Spain’s economy and exchange traded fund (ETF) are sinking. The problems keep piling on and they’re weighing down growth. What’s it going to take to get this nation back on the prosperity track?
Spain’s problems are only accumulating, with rising unemployment, low productivity growth, troubled savings banks and shaky public finances, comments Mike “Mish” Shedlock for HoweStreet.
- Factoring in a severe correction in household consumption and high debt accumulated by the private sector, the Bank of Spain has estimated that the economy will contract 0.4% this year and expand 0.8% in 2011, according to RTTNews. The International Monetary Fund (IMF) forecasts Spain’s growth to be less than 1% in 2011. The Bank also commented on the government’s plan to bring down the budget deficit to under 3% of GDP by 2012 from the current 11.3% as “very ambitious.”
- The government, on the other hand, projects an even more optimistic 1.8% GDP expansion in 2011, reports Emma Ross-Thomas for BusinessWeek. The Spanish government also expects deficits of 9.8% of GDP this year and 7.5% in 2011, but the Bank calculates a budget shortfall of 10.2% this year and 8.9% in 2011.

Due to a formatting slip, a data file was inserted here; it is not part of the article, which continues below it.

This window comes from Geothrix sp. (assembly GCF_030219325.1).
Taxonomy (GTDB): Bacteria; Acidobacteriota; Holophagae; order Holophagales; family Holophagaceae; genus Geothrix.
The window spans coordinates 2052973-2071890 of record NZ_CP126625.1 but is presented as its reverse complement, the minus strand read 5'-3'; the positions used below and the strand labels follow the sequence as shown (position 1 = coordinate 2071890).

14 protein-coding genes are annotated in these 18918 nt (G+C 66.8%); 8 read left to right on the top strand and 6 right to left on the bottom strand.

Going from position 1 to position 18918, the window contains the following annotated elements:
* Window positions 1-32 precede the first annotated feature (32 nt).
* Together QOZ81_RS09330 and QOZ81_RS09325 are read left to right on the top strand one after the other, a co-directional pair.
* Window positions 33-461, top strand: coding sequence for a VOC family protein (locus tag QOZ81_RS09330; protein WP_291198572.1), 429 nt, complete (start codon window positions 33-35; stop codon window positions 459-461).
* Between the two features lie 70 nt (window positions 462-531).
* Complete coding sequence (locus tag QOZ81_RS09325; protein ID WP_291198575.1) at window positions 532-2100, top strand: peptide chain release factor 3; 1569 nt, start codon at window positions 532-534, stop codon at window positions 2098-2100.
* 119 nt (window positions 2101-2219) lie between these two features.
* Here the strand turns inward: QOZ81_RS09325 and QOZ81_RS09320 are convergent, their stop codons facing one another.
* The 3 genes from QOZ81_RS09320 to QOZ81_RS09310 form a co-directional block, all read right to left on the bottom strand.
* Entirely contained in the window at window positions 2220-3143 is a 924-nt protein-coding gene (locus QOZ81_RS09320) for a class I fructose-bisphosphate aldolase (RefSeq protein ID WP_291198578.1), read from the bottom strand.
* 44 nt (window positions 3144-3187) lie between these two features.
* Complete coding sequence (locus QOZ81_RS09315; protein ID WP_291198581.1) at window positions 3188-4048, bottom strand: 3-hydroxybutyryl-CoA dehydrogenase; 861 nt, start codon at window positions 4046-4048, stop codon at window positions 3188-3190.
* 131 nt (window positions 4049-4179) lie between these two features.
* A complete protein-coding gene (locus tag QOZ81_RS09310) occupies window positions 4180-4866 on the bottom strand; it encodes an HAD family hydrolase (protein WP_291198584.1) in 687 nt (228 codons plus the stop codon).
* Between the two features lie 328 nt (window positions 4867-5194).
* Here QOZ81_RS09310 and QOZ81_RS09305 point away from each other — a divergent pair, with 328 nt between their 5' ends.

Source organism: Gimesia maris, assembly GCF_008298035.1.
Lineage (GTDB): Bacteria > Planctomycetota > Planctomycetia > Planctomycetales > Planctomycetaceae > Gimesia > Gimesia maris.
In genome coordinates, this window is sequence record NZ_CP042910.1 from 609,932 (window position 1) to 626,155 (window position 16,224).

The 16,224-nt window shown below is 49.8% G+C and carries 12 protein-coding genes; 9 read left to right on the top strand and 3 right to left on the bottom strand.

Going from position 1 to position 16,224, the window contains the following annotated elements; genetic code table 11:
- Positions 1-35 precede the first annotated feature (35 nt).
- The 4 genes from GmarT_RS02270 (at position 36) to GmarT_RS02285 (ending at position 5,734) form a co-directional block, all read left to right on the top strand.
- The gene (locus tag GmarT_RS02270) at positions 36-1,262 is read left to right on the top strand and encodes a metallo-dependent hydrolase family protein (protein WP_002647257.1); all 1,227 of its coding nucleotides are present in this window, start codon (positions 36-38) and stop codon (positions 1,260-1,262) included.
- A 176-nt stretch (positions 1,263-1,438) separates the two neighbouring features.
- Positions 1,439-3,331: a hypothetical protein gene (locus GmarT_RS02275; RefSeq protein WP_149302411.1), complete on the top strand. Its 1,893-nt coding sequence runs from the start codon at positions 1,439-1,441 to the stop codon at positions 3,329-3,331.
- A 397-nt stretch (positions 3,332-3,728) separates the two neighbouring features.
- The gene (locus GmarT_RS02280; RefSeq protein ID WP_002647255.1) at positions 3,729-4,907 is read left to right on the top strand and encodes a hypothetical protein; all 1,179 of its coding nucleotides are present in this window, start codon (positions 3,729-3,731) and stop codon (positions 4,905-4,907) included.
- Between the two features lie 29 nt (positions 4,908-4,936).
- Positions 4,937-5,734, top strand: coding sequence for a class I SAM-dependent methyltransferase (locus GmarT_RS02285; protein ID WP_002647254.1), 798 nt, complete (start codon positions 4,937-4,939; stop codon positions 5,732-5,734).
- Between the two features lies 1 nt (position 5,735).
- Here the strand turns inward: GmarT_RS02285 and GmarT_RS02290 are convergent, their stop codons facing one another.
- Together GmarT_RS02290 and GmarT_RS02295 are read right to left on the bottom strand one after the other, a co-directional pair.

- The Central Bank calculates that unemployment will increase to 19.4% this year and 19.7% in 2011. The government forecasts 19% this year and 18.4% in 2011.
Despite figures like these, the government is loath to step in with radical measures and that has observers like Lorenzo Bernaldo de Quirós, an economist at Freemarket International Consulting, concerned that the country will experience a “lost decade, like Portugal or Japan.”
Ángel Laborda, an economist at FUNCAS, says that more tax rises and spending cuts are needed if the government wants to achieve its 3% deficit target by 2013.
What’s Spain doing to buckle down and address the increasingly serious issues facing its economy? A bill, now before Parliament, may be the ticket. The 10-year reform plan has some big objectives: weaning the country off its construction dependence, creating broader growth that’s more sustainable and tighter supervision of its financial sector.
For more information on Spain, visit our Spain category.
- iShares MSCI Spain (NYSEArca: EWP): Financials are 43%
- SPDR Barclays Capital International Treasury Bond ETF (NYSEArca: BWX). Spain is 4.6%; this fund was recently hit by the issues facing several European countries.
Max Chen contributed to this article.
The opinions and forecasts expressed herein are solely those of Tom Lydon, and may not actually come to pass. Information on this site should not be used or construed as an offer to sell, a solicitation of an offer to buy, or a recommendation for any product.